CROFTON, Md., April 22, 2016 /PRNewswire-USNewswire/ -- Styrene is now one of 800 chemicals listed by the Office of Environmental Health Hazard Assessment (OEHHA) as "known to the state" of California to cause cancer. In conjunction with its announcement to add styrene to the list of Proposition 65 chemicals, OEHHA released a comprehensive report, "Response to Comments Pertaining to the Notice of Intent to List Styrene as Causing Cancer Under Proposition 65", in which they agree that styrene is not the same as polystyrene and further point out that polystyrene is not the subject of the proposed listing.
While styrene is a building block chemical used to make the raw material for expanded polystyrene (EPS), there is often a great deal of confusion and a false impression that they are the same when in reality they are very different materials with unique chemical compositions. It is reassuring that OEHHA recognizes these differences and acknowledges "there is sufficient scientific information to demonstrate that the intended uses of these materials are safe." OEHHA also clarifies that, "While free or unreacted styrene may be present in such products, only styrene exposures that pose a significant cancer risk would require a warning."
With EPS, much like other products that are made using styrene, the amount of residual chemical after the point of manufacture is very small. In a common EPS coffee cup for example, the relative exposure from styrene is only 5-10 parts per billion (ppb). By contrast, naturally occurring styrene found in strawberries, cinnamon and beef can be as high as 200 ppb, still a very low amount. To this point, reports published by the Food & Drug Administration (FDA) and the U.S. Department of Health and Human Services (HHS), indicate the minute amount of styrene typically found in polystyrene products – including EPS – is not a concern.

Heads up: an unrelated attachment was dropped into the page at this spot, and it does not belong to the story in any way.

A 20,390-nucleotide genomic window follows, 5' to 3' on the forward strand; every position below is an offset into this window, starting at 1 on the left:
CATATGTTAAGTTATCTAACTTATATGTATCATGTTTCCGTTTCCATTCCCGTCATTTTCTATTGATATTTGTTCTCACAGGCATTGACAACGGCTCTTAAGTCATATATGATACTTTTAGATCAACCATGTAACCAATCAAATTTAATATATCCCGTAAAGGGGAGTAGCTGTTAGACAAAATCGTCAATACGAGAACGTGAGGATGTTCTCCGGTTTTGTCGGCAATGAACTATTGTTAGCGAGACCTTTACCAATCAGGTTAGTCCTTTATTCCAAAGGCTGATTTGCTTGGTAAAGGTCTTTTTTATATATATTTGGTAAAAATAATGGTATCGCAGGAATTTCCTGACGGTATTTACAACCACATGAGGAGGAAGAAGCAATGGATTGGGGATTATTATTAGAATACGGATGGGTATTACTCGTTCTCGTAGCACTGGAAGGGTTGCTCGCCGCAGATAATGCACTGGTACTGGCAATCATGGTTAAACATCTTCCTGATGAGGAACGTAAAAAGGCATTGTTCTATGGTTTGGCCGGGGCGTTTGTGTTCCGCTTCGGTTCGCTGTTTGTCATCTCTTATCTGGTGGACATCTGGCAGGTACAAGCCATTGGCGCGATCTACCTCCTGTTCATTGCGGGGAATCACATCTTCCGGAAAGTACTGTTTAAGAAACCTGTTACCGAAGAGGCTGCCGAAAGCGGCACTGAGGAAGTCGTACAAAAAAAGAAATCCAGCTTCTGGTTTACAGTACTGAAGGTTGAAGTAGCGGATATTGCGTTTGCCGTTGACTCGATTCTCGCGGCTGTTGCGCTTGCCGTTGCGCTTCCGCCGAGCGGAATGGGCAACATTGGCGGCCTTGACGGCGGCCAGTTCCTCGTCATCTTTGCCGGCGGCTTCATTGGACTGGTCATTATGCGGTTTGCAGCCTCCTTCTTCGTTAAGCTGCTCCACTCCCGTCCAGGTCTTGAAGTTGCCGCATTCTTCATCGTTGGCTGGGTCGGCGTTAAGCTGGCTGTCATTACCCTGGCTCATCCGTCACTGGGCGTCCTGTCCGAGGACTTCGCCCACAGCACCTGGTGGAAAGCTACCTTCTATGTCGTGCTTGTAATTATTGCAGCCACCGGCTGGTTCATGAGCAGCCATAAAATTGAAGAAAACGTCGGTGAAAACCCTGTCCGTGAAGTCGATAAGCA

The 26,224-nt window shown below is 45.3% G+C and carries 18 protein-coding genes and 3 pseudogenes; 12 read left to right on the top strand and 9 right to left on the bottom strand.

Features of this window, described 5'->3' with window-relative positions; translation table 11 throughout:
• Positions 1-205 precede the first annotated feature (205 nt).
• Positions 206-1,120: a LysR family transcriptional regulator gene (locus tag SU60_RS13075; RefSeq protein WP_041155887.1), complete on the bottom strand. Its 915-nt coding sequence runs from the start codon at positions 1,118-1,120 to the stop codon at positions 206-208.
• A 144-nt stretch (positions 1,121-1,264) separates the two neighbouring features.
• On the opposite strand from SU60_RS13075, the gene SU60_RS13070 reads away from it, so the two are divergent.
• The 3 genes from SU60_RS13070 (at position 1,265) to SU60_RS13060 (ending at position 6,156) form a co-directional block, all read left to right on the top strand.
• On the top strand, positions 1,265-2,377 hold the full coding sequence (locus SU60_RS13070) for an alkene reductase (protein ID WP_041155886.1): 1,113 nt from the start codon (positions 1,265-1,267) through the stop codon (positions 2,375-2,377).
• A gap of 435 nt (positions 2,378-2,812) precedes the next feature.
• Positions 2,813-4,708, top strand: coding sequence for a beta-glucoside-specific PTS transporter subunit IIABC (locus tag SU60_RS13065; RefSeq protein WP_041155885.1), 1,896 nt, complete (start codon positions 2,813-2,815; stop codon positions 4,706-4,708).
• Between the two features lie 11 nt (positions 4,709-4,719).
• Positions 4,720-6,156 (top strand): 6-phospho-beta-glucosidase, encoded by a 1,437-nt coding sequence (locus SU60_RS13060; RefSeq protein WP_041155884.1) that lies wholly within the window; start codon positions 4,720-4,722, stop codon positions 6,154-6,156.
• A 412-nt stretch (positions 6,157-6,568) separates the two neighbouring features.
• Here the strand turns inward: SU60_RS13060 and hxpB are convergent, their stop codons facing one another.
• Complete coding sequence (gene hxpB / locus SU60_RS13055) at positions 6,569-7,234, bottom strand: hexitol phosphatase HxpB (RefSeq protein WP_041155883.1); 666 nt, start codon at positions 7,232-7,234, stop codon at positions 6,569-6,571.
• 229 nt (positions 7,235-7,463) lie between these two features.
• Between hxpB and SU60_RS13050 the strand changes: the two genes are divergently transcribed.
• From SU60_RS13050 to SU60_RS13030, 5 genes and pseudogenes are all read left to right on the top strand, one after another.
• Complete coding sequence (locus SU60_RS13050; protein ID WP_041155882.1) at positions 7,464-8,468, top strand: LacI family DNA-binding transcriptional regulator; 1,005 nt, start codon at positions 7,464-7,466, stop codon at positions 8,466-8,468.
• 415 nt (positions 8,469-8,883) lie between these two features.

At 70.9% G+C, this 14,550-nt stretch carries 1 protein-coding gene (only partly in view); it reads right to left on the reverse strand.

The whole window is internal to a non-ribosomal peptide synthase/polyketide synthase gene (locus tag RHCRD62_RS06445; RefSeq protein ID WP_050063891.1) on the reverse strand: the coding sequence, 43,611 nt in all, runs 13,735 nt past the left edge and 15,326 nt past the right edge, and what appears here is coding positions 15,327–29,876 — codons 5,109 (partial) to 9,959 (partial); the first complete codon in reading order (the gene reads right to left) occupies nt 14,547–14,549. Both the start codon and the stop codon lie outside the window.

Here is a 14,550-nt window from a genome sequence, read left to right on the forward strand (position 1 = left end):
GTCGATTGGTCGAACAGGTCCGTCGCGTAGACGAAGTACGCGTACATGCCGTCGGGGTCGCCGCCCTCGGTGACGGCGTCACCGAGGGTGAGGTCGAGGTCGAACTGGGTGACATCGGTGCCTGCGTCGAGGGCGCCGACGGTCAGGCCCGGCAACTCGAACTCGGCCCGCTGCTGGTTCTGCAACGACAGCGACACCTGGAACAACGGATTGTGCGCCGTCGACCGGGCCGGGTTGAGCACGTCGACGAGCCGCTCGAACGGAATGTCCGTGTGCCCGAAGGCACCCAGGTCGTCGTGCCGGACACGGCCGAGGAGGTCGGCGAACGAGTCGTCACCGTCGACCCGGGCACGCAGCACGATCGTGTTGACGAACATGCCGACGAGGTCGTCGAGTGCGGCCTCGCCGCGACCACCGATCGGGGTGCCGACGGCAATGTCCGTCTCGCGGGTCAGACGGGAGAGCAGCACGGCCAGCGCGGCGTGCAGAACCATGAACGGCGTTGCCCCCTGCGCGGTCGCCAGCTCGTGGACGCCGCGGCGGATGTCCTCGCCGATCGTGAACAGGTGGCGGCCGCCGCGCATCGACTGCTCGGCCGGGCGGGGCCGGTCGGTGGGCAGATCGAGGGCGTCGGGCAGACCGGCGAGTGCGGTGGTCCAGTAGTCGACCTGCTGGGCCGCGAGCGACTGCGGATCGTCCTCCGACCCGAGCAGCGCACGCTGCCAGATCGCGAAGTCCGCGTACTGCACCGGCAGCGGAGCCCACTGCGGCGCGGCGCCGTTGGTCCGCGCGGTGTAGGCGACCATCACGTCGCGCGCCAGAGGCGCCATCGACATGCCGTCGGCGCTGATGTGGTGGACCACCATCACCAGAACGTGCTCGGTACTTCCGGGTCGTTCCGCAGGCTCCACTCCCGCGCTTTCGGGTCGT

Further confirmation of EPS' safety is asserted by Dr. Linda Birnbaum, Ph.D., a preeminent toxicologist and Director of the NTP and the NIEHS. "Let me put your mind at ease right away about [EPS]. Levels of styrene that leach from food containers are hundreds if not thousands of times lower than have occurred in the occupational setting, where the chemical in vapor form poses a possible risk to workers. In finished products, certainly styrene is not an issue."
OEHHA's listing is based on the findings of the 12th edition of the National Toxicology Program's (NTP) Report on Carcinogens (RoC) that assesses the potential for risks associated with styrene, primarily in work environments where levels of styrene exposure may be higher. The RoC is a hazard identification document and does not present quantitative assessments of the risks of cancer associated with exposure to these substances. Thus a listing in the RoC only indicates a potential hazard and does not estimate cancer risks to individuals associated with exposures in their daily lives. According to Dr. Len Lichtenfeld, the American Cancer Society's deputy chief medical officer, the American public is inundated with messages about the dangers posed by common things in our lives, yet most exposures "are not at a level that are going to cause cancer."
Questions should be directed to Betsy Steiner, Executive Director at the EPS Industry Alliance at (800)607-3772 or firstname.lastname@example.org.
The EPS Industry Alliance is a trade association representing expanded polystyrene manufacturers in North American. EPS is widely used in building applications to provide energy efficient insulation solutions and as a superior cushioning material in transport packaging to safely deliver products in a variety of applications.
Contact: Mike Robertson, Communications Manager
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SOURCE EPS Industry Alliance